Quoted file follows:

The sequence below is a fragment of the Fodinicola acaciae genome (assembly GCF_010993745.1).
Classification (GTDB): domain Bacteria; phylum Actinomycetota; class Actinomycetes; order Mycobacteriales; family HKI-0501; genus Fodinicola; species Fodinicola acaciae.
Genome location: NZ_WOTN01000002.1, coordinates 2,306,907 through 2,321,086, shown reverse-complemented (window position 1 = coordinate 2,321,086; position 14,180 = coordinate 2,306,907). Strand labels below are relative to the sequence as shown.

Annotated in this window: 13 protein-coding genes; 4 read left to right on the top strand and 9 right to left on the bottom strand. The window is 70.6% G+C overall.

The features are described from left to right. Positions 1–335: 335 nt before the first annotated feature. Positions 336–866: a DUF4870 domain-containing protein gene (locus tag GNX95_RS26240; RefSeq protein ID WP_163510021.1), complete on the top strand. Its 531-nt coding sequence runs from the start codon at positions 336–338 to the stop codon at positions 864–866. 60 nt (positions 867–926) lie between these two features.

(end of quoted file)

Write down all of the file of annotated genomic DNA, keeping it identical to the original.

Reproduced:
The sequence below is a fragment of the Fodinicola acaciae genome (assembly GCF_010993745.1).
Classification (GTDB): domain Bacteria; phylum Actinomycetota; class Actinomycetes; order Mycobacteriales; family HKI-0501; genus Fodinicola; species Fodinicola acaciae.
Genome location: NZ_WOTN01000002.1, coordinates 2,306,907 through 2,321,086, shown reverse-complemented (window position 1 = coordinate 2,321,086; position 14,180 = coordinate 2,306,907). Strand labels below are relative to the sequence as shown.

Annotated in this window: 13 protein-coding genes; 4 read left to right on the top strand and 9 right to left on the bottom strand. The window is 70.6% G+C overall.

The features are described from left to right. Positions 1–335: 335 nt before the first annotated feature. Positions 336–866: a DUF4870 domain-containing protein gene (locus tag GNX95_RS26240; RefSeq protein ID WP_163510021.1), complete on the top strand. Its 531-nt coding sequence runs from the start codon at positions 336–338 to the stop codon at positions 864–866. 60 nt (positions 867–926) lie between these two features.